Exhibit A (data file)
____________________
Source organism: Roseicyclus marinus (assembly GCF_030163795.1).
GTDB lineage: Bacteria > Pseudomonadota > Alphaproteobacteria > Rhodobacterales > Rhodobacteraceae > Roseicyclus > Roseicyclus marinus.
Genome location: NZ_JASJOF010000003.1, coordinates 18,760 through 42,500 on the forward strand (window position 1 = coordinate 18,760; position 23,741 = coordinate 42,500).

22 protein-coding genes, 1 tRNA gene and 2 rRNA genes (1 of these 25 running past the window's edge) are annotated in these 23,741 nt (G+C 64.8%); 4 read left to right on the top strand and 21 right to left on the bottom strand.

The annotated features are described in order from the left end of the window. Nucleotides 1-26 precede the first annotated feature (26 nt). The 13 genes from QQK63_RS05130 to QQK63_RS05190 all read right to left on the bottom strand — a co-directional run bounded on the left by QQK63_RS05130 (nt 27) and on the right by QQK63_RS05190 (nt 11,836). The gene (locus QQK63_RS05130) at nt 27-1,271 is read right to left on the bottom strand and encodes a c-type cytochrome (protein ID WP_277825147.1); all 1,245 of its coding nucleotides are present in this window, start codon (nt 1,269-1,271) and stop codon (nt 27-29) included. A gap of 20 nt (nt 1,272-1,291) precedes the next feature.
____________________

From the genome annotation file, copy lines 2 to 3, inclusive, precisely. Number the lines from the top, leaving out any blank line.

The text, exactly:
GTDB lineage: Bacteria > Pseudomonadota > Alphaproteobacteria > Rhodobacterales > Rhodobacteraceae > Roseicyclus > Roseicyclus marinus.
Genome location: NZ_JASJOF010000003.1, coordinates 18,760 through 42,500 on the forward strand (window position 1 = coordinate 18,760; position 23,741 = coordinate 42,500).